Middle Tennessee is flowering. I almost hated the first mow a few weeks ago, cutting down those pretty purple weeds in the cool, deep grass. But when I did, tiny yellow flowers popped up in abundance—and I don’t mean dandelions, though they have since arrived.


The pear and boxwood blooms have yielded to leafy tendrils, and the blue skies these days are edged with layers of varying greens, topped with the soft whites and grays of tranquil clouds.


And just last week, my lavender irises opened. Which means it’s Easter season.


Easter. In that one small word is my whole world, unfolding and flourishing like spring, clothing my otherwise neutral existence with brilliance and beauty. For me, Easter is the culmination of the year, even though it’s not at the end of the year. Nor is it the beginning, although it could be. Because in many ways, it is.


The word Easter itself has in its origin the idea of sunrise, which takes place in the eastern sky. What better way to think of a new start, a new season, a new life, than with sunrise? It is gorgeous and unique each day. It brings light and warmth. It causes living things to grow.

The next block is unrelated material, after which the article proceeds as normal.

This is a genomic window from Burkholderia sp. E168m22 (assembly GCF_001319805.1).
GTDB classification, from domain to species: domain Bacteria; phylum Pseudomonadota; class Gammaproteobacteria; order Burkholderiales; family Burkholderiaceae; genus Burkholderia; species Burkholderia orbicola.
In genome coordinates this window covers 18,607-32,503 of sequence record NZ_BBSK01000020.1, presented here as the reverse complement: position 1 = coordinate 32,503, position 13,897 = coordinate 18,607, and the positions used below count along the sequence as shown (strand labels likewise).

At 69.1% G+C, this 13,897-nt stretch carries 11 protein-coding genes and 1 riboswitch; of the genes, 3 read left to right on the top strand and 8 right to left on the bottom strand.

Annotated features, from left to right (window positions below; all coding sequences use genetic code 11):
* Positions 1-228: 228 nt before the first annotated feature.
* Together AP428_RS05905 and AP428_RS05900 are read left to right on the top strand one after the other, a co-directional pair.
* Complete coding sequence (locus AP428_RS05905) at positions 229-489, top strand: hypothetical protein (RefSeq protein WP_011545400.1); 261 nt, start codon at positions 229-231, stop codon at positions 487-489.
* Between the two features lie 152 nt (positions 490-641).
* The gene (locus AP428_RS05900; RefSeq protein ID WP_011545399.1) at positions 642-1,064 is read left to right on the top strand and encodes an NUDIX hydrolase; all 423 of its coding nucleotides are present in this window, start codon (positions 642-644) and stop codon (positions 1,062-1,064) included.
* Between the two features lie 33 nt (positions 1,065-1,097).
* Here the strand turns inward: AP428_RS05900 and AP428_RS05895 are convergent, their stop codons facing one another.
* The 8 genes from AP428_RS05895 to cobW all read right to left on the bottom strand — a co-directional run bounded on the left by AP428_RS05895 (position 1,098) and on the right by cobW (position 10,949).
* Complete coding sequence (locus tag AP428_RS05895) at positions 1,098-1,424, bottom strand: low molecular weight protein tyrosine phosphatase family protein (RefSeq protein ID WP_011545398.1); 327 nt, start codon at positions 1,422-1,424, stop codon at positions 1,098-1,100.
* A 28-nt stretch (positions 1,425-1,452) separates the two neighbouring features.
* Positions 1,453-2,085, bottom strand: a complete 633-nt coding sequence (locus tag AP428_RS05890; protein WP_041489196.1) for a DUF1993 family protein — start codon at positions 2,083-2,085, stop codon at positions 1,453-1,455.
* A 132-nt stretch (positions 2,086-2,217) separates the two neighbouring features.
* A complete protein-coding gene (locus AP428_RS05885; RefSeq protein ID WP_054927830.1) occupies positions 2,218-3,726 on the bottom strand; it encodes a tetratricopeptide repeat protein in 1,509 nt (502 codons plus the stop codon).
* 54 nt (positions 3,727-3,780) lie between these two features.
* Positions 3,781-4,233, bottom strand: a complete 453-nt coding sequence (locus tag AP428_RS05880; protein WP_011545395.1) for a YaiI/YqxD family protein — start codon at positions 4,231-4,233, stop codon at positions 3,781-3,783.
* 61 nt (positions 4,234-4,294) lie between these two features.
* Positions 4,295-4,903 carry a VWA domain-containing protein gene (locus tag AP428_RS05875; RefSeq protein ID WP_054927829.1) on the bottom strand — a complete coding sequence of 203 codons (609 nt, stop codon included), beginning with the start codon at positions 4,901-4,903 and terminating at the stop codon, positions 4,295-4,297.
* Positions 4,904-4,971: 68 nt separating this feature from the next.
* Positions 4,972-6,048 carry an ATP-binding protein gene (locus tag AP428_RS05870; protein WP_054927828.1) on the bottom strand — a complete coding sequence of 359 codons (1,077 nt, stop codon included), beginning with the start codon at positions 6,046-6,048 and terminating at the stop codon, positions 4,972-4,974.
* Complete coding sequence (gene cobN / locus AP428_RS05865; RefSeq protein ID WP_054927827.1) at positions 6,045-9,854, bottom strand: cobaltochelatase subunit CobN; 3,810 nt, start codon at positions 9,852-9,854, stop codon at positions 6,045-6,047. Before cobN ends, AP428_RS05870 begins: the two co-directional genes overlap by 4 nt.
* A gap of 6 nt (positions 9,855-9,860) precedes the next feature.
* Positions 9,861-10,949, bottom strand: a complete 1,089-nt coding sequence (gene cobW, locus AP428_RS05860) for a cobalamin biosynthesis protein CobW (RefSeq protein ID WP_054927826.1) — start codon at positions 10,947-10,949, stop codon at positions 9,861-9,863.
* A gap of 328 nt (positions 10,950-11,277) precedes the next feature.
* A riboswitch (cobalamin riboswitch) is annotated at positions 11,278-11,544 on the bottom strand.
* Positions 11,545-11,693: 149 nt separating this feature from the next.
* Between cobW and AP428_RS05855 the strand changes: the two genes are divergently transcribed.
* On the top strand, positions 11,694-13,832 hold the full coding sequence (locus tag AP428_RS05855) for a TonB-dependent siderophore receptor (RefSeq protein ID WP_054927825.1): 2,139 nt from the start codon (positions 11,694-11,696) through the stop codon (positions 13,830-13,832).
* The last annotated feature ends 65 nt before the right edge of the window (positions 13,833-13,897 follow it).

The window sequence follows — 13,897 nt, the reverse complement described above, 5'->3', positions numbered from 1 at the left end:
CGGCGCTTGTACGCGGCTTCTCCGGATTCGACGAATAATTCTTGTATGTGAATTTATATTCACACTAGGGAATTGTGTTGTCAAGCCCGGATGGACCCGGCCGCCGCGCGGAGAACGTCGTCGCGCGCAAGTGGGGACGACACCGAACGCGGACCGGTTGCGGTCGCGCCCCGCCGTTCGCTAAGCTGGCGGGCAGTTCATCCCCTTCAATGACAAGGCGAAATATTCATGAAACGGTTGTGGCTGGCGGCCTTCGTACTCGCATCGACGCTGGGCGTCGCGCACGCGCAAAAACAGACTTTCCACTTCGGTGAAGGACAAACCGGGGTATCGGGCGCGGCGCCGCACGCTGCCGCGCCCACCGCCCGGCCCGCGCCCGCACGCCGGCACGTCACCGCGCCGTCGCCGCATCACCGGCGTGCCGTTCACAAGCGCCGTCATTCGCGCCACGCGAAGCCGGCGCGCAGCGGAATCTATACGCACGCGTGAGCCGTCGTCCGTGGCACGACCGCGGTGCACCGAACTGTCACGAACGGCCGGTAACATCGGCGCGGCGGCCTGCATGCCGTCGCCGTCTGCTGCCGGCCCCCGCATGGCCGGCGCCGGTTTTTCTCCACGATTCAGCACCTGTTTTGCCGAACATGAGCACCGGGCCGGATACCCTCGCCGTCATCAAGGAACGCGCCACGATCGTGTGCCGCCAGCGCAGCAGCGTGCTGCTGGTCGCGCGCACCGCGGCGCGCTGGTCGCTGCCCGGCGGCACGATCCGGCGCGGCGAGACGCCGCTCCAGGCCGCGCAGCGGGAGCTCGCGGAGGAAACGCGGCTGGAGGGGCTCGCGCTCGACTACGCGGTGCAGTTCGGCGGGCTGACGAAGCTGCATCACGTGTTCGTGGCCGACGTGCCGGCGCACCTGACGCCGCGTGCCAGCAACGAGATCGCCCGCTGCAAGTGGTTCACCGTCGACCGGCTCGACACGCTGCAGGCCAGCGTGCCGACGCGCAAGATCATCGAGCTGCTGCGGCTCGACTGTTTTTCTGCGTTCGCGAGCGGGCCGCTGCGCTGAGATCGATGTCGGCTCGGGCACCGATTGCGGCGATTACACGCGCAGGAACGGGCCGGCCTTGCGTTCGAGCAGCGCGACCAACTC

In short, sunrise is glorious.


Zacharias called Jesus the Dayspring from on high—or the Dawn of heaven—when  he spoke his prophetic poem over his miracle baby, John the Baptist.


Malachai spoke of Jesus as the Sun of Righteousness who would arise with healing in His wings.


He is glorious, whose fragrance and color brims with the boxwoods and the lilies, whose resplendence tips the earth heavenward with the coming of spring.


This weekend, take what necessary time you need to absorb Easter. Not just the delights of creation around you, the special worship services, the family meals. Take in Jesus. Open your hands and freely receive His unfailing love, His unfathomable grace. Ask Him to reveal to you afresh the new life He came to give you.


Ask Him for resurrection.


Call on the Christ crucified to forgive your past; call on the Christ resurrected to renew and empower your future. He alone is the Redeemer who creates spring out of every winter.



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